One Hundred Years of Fire Suppression Narrative Challenged

Roberts Fire near Glacier National Park, Montana. Photo George Wuerthner 

A few weeks ago, I attended a panel discussion about wildfires. All the panelists and the moderator suggested that large mega fires resulted from fuels that had attained unnatural levels due to a “hundred years of fire suppression.”

The idea that fire suppression is responsible for large wildfires is engrained in the fire narrative. For instance, a recent article in Anthropocene Magazine declared: “A century of aggressive suppression of wildfires has starved many western U.S. forests, including California’s, of the low-intensity fires that once shaped these forests thanks to lightning strikes and intentional fire starting by the region’s Indigenous inhabitants.”

Numerically most fires are small and seldom burn much acreage. Photo George Wuerthner 

The standard narrative is that frequent low-severity burns (where most trees survive) kept fuels low; thus, there were few large blazes. Numerically, most fires were always small, seldom burning more than a few acres, but as a result, they had little real influence on most fire regimes and fuel loads.

So common is this assertion that most advocates of “active forest management” (read logging and prescribed burning) seldom examine the underlying assumptions.

The influence of fire suppression may be more a consequence of climatic conditions than human endeavors.

Ponderosa pine at lower, drier locations were often influenced by low-severity, high frequency fire. But even ponderosa pine, especially at higher, moister locations, occasionally burns at high-severity. Photo George Wuerthner

The only forest type that “may” have been influenced by fire suppression are dry forests like ponderosa pine. But livestock grazing, not fire suppression, is the more likely factor that accounts for reduced wildfires in these forests. However, even ponderosa pine experiences high-severity blazes at times.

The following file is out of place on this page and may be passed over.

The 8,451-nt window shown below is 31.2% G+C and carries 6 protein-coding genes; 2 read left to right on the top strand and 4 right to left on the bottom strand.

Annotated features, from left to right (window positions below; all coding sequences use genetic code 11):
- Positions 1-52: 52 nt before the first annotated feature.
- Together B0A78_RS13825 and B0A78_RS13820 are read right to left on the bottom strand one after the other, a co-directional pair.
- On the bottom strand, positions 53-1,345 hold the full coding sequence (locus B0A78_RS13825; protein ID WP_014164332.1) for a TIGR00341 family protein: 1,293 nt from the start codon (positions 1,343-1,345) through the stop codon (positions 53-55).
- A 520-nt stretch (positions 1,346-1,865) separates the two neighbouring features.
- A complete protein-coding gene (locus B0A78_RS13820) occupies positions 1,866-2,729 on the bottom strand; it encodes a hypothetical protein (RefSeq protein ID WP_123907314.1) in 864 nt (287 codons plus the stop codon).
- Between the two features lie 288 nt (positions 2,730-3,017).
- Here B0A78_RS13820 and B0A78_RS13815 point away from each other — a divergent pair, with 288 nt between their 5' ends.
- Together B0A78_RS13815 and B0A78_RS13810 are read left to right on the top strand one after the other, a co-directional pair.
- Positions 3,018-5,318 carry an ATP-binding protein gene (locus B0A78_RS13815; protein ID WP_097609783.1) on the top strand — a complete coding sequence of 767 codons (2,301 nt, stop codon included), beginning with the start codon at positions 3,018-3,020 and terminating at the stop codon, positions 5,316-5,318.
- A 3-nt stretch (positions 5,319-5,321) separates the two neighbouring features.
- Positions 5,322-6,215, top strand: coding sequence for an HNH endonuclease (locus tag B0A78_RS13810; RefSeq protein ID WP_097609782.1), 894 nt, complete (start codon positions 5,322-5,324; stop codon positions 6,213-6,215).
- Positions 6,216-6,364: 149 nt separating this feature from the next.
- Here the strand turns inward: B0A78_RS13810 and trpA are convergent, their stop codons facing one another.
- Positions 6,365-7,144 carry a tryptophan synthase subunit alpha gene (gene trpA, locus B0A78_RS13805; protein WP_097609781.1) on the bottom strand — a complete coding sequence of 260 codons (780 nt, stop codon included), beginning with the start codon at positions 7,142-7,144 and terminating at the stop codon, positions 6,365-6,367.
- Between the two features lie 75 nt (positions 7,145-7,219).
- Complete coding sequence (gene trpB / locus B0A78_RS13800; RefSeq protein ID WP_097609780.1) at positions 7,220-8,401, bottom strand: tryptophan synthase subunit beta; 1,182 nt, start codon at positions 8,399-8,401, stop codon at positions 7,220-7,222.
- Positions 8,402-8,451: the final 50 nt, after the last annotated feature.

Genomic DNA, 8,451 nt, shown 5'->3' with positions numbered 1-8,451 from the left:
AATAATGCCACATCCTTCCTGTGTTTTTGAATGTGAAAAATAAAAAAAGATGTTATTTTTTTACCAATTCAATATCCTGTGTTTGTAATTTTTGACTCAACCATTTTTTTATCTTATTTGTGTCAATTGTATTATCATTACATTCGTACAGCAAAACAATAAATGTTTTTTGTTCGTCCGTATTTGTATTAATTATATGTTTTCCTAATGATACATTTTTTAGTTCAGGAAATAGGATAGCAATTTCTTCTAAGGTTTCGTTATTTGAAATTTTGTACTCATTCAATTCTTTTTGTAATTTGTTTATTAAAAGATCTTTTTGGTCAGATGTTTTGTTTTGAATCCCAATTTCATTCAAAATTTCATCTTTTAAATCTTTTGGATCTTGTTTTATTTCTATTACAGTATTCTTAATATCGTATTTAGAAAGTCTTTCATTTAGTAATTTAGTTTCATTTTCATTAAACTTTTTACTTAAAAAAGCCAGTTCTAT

However, proponents of 100 years of fire suppression seldom acknowledge that ponderosa forests’ low-severity, high-frequency fire regimes” seldom apply to other major plant communities.

Aspen, as well as nearly all other plant communities in the West, tend to burn at longer fire rotations often of centuries, and when they do, they naturally burn at high-severity. Photo George Wuerthner 

Most plant communities of the West typically experience long fire rotations of many decades to hundreds of years without any significant fire. This includes spruce-fir, lodgepole pine, juniper-pinyon, sagebrush, chaparral, aspen, west-side Douglas fir, and many other plant groups.

Indian cultural burning was primarily localized in influence around village settlements such as the Yosemite Valley, however, the majority of wildfire in even Yosemite NP was influenced by climate rather than human burning. Photo George Wuerthner 

Proponents of Indian cultural burning suggest that frequent blazes set by Native Americans every few years kept fuels low so that large blazes were uncommon. However, long-term charcoal and pollen studies document that large, high-severity wildfires have always been a natural part of Western landscapes. The influence of Indian burning was primarily of a local nature, not a landscape scale feature.

Graphic showing the episodic nature of large wildfires in Yellowstone National Park.

Plus, we have evolutionary evidence for this. Up to 50 bird species are more common or even dependent black-backed woodpecker on high-severity wildfires sites.

Sagebrush in the Trout Creek Mountains, Oregon. Sagebrush can not tolerate frequent fires, and disappears if burned too frequently. It has long fire rotations up to 400 years. If Indian cultural burning was a major influence on plant communities there would be no sagebrush. Photo George Wuerthner 

Many plants are poorly adapted to frequent fires. Sagebrush, for instance, has fire rotations of up to 400 years. If Indians regularly burned sagebrush at 1-5 year intervals, we would not have significant amounts of sagebrush nor sagebrush-dependent species like sage grouse, pygmy rabbit, and sage sparrow.

Pondorosa pine existed for millions years before humans colonized NA and kept them “healthy” by cultural burning. Photo George Wuerthner 

Proponents of Indian cultural burning low severity fires kept forests healthy. But one must ask how did such forests like ponderosa pine which evolved 55 million years ago survive all those years before humans colonized the continent?